Good news: New-born flat oysters were found on a diving expedition up on he North Sea. This is a sign that the reintroduction of flat oysters in the North Sea is having success.
© Linda Tonk
Four new-born flat oysters were found on a diving expedition by DDNZS, a foundation that uses divers to clean up the North Sea. This is a sign that the reintroduction of flat oysters in the North Sea is having success, says researcher Linda Tonk of Wageningen Marine Research.
Is Wageningen Marine Research celebrating the births?
‘We were certainly pleased. This is the first time broods have been found. Probably the descendants of 80,000 flat oysters that were placed in the Borkumse Stenen section of sea, just north of Schiermonnikoog, in May 2018 by the conservation organizations WWF and ARK Nature in partnership with us. Oysters reproduce at the start of the summer so we were hoping there would already be babies. There are probably more than just those four but we would need more extensive monitoring to investigate that.’
Has the tide turned for the flat oyster?
‘In the 20th century, about 20 per cent of the North Sea bottom was covered with oysters. But over time they all but disappeared, mainly due to overfishing and diseases. The fact that the oysters we put out are now reproducing is a promising result. We hope they make it through the winter and that we get more baby oysters next year. If there is enough growth from offspring, the oyster bed will be self-sustaining, which is an important part of this experiment.’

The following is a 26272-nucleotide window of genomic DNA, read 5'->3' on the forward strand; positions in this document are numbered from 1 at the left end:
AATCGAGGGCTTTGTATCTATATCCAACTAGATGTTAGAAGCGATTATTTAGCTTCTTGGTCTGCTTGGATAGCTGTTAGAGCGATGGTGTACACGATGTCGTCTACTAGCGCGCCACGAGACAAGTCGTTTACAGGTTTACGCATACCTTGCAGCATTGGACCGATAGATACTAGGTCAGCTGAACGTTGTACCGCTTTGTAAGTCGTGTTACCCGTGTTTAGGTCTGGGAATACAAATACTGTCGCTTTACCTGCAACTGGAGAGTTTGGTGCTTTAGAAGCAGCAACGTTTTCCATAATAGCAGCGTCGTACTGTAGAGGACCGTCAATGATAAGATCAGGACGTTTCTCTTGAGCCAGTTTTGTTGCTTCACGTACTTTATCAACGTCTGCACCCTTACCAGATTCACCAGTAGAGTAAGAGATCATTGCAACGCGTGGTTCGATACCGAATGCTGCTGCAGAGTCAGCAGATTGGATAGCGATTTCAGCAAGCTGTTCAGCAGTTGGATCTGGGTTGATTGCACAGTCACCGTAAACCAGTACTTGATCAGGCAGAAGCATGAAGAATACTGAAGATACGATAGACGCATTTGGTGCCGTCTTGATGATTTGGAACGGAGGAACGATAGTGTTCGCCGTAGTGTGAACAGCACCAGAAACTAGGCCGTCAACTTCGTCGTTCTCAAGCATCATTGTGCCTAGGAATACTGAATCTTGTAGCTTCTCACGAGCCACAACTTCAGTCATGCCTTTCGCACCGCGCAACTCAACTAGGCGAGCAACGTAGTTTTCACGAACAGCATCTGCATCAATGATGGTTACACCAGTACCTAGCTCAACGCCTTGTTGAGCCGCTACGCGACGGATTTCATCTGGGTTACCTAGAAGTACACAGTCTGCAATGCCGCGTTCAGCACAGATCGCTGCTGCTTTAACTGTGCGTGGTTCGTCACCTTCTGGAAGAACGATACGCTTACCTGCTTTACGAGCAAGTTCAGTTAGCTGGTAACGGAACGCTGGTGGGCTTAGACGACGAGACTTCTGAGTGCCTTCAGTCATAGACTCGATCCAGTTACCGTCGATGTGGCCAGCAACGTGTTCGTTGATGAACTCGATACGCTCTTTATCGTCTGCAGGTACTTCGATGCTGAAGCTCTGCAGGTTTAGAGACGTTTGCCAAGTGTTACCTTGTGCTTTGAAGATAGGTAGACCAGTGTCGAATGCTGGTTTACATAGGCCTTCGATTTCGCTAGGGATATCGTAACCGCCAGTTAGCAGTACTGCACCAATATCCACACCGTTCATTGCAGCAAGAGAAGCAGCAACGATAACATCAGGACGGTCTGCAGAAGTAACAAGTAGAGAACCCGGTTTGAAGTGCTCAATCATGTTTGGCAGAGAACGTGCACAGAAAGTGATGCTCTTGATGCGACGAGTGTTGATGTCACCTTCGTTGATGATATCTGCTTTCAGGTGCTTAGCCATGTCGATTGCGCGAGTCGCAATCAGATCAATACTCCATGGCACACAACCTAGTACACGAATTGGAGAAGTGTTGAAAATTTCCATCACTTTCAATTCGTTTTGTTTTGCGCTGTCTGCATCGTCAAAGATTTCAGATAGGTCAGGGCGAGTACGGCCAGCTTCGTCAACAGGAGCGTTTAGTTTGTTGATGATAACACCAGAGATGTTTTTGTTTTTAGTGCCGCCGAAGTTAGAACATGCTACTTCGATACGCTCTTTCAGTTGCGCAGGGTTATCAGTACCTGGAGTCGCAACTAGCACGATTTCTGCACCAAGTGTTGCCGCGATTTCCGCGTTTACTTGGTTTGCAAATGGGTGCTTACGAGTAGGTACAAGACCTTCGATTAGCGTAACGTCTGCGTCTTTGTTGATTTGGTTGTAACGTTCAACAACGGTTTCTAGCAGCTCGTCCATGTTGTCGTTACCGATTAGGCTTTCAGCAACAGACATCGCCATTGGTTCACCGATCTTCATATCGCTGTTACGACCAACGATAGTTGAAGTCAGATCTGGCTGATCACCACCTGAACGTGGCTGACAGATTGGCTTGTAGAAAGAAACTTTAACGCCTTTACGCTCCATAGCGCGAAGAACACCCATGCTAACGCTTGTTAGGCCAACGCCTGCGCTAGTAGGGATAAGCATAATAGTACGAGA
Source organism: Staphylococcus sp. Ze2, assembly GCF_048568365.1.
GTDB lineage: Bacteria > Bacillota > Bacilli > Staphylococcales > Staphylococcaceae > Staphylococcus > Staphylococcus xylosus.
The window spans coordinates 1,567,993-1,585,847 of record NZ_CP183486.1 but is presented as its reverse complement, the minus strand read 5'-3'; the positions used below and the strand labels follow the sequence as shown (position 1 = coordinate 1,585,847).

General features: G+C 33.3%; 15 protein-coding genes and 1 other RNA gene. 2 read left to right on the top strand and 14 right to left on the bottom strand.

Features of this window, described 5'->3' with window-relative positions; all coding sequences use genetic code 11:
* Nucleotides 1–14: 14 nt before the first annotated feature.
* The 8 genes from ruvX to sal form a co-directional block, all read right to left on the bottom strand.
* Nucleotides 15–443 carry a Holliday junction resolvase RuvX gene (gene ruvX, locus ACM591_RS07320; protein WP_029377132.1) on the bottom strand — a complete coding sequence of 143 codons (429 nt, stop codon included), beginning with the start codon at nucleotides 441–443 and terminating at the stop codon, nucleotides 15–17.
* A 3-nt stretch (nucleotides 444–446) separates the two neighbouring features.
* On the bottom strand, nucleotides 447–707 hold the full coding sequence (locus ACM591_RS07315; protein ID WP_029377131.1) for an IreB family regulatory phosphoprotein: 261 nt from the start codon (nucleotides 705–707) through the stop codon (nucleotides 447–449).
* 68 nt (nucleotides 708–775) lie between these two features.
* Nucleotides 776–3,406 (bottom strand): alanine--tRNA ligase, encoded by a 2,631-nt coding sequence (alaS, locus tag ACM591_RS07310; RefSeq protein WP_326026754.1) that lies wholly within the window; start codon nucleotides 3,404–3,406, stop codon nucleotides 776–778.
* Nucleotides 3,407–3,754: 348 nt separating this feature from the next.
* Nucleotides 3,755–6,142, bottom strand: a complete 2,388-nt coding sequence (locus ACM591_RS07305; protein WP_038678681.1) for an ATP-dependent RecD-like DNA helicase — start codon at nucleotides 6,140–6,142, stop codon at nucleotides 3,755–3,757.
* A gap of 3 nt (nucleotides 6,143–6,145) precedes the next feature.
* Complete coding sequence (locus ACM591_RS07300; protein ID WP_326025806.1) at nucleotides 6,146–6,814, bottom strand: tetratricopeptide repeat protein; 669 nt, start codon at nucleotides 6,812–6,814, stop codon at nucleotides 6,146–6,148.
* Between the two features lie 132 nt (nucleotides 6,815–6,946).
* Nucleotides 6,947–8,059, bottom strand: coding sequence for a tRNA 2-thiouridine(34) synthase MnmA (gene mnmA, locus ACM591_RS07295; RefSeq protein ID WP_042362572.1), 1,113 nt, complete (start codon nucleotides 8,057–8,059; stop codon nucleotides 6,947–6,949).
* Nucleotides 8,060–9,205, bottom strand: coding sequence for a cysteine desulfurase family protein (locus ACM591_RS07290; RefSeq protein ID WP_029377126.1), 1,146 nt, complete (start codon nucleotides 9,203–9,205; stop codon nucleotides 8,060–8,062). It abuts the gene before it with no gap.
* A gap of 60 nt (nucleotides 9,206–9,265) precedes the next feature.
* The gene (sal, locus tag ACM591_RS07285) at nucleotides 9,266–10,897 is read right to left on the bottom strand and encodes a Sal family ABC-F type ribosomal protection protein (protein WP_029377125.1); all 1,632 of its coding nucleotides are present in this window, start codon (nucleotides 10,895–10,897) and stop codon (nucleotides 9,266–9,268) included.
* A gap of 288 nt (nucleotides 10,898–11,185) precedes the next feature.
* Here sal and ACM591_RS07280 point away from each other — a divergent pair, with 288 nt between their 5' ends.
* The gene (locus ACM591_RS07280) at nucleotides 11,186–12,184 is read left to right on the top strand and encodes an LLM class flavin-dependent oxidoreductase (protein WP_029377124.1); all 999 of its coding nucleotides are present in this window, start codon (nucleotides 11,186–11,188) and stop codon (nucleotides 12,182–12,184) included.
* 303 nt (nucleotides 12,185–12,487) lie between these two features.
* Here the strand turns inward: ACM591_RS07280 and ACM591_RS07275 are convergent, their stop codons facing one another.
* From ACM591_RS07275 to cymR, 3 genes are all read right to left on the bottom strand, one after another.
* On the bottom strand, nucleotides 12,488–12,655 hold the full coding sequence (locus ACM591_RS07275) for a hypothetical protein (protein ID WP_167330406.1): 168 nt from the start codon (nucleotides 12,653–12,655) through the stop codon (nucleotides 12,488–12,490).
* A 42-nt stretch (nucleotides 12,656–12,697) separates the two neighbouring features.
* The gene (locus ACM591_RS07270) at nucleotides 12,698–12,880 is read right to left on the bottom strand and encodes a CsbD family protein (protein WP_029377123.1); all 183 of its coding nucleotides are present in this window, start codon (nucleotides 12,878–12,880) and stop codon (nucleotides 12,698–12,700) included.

Why is it important to get the flat oyster back?
‘Oyster beds provide important ecosystem services: they generate more diversity and they regulate the water quality. The bottom of the North Sea consists mainly of sand but the oyster beds offer a hard substrate. All sorts of creatures can live on that, such as lobsters, crabs and sea anemones. The beds also function as a nursery for sharks and rays, for instance, which lay their eggs there, and as a shelter and place to hide for little fish. That in turn attracts predatory fish and sea birds due to the opportunities for hunting. In this way, the oyster beds help create a more diverse and healthier North Sea.’